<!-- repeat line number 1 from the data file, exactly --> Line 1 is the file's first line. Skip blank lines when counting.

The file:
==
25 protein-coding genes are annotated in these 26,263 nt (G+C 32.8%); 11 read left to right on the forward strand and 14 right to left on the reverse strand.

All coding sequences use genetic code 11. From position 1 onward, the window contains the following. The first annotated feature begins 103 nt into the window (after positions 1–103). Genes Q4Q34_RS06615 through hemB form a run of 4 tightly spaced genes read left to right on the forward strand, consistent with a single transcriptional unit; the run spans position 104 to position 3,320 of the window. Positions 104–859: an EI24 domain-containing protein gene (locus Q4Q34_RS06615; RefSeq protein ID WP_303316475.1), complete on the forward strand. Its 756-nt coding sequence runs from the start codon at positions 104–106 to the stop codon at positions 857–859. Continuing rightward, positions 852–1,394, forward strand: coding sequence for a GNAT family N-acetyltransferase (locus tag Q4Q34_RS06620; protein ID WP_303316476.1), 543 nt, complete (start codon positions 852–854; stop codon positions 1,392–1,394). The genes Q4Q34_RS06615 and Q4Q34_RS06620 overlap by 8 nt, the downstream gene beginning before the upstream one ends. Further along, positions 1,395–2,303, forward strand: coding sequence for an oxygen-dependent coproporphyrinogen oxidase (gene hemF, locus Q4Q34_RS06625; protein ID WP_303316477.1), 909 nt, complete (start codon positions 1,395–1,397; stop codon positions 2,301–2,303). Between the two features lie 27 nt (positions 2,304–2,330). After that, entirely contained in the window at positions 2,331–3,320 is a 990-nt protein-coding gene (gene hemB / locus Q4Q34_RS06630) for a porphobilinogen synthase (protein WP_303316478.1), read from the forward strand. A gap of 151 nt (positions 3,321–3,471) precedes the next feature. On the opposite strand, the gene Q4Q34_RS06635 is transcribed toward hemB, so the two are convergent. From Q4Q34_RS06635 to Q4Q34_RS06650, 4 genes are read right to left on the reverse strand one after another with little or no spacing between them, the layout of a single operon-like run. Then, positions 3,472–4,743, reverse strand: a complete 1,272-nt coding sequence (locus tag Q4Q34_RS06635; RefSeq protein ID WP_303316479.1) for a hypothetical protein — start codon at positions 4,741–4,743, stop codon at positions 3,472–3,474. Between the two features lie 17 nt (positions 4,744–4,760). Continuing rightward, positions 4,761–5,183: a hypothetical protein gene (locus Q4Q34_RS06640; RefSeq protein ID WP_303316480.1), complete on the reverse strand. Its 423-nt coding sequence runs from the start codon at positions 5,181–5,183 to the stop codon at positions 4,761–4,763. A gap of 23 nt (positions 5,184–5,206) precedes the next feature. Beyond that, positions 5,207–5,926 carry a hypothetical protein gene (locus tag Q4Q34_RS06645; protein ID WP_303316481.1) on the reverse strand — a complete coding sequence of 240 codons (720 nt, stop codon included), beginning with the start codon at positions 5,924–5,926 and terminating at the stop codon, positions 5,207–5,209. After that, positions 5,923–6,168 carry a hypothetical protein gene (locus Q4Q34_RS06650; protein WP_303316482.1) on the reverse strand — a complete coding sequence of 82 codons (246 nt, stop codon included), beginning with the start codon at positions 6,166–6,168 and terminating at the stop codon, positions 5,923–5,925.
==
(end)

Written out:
25 protein-coding genes are annotated in these 26,263 nt (G+C 32.8%); 11 read left to right on the forward strand and 14 right to left on the reverse strand.